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Reality Check: For Opponents, It Was Never About the Bill

While the President and Democrats in Congress were working to bring essential health insurance reform to the American people, Republican leaders resisted efforts to find common ground and strove instead to "delay, define and derail" reform.

Today’s Republican talking point of the day is that the historic health reform bill passed today represents the first major piece of social legislation to be passed without a single vote from across the aisle.

Well that may be true.  But it’s not a commentary on this bill.  It’s a commentary on the Republican Party, whose leaders made a determination that they were going to put party over progress.  That's never happened before when the nation took on big challenges. 

President Obama made it clear from the very beginning of this process that he wanted to work with members of both parties to craft the best bill possible.  He even kicked off his efforts by inviting stakeholders from across the political spectrum to the White House to share ideas.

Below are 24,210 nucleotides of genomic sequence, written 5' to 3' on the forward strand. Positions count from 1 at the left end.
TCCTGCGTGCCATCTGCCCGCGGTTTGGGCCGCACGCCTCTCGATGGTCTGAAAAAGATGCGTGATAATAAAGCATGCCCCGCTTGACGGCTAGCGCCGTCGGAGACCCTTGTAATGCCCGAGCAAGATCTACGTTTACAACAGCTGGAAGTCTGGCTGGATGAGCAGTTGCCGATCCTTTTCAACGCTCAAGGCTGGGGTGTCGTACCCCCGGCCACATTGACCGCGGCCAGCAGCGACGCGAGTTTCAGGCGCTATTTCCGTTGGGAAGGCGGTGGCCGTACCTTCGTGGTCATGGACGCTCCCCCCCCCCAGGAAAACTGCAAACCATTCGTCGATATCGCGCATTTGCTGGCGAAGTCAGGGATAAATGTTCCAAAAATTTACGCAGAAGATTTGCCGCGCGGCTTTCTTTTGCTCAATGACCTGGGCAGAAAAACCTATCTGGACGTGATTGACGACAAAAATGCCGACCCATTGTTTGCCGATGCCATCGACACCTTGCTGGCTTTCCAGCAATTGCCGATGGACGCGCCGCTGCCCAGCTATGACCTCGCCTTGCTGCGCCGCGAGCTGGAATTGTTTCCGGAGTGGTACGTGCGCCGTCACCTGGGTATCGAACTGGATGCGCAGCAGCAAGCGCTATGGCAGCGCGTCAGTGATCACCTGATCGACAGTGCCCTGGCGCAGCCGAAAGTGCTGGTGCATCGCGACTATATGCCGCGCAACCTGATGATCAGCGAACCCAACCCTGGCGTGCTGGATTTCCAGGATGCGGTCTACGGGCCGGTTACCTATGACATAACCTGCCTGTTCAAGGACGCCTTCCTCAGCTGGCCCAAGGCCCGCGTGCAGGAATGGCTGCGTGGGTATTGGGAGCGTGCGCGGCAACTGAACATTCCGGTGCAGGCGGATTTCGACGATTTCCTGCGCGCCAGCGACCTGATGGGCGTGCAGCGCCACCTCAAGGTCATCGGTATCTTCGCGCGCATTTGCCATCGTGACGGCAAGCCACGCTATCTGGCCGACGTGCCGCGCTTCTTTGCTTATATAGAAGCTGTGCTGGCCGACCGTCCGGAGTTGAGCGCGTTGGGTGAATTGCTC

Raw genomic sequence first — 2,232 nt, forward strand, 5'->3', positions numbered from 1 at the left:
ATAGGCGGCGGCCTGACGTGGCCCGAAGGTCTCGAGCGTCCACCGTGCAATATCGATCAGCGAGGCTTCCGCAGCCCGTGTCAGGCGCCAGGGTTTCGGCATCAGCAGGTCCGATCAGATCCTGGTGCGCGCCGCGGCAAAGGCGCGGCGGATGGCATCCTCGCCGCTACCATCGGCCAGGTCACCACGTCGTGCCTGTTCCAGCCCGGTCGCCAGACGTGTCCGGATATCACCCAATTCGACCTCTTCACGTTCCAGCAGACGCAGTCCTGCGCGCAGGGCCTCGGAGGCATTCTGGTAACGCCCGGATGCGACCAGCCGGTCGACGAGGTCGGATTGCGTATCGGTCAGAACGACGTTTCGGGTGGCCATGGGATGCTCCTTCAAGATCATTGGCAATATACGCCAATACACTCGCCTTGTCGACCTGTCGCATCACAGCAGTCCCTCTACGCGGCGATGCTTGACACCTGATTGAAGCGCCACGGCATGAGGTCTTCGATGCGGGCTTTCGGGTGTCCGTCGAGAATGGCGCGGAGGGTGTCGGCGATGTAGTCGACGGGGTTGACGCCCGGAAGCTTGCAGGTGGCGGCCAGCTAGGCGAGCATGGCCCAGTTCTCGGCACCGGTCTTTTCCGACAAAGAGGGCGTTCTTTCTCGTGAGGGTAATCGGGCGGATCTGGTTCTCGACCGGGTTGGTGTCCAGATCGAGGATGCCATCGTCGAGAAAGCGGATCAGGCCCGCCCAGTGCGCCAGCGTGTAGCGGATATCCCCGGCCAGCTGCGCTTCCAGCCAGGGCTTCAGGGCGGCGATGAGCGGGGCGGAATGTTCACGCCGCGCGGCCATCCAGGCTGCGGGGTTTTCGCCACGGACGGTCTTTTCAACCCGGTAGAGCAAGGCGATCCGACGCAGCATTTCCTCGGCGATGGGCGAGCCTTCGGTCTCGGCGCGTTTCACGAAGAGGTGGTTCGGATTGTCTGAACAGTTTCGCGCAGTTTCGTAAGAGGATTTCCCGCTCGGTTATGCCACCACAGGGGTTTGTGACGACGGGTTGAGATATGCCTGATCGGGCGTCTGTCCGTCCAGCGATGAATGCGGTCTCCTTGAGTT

Contrary to what one Republican Senator said today, Democrats did not “do the HELP Committee bill completely Democrat” without “even ask[ing] one Republican opinion.”  In fact, they accepted more than 150 Republican amendments. 

In putting together the Finance Committee bill, Senator Baucus held months of bipartisan discussions.  The Committee held a day-long bipartisan health care summit, convened three bipartisan roundtables, and even issued three bipartisan policy papers laying out the options from which the Committee chose to craft its bill.

Once the bill hit the Senate floor, Republicans passed up the chance to offer constructive amendments.  Instead they chose to obstruct votes and offer six separate motions to essentially start from scratch.

The sad truth is that Congressional Republican leaders decided early on that their best move was to “delay, define, and derail” reform – not to find common ground on a bill both parties could support.  They made clear their hopes that health insurance reform would be President Obama’s “Waterloo” and that it would “break him” politically. 

In the process, they lost sight of the fact that this was never about President Obama – it was about the families struggling to keep up with skyrocketing premiums; the small businesses forced to choose covering employees and staying afloat; the 15,000 Americans who lost insurance every day this year.  Today’s vote was a victory for them.

Dan Pfeiffer is White House Communications Director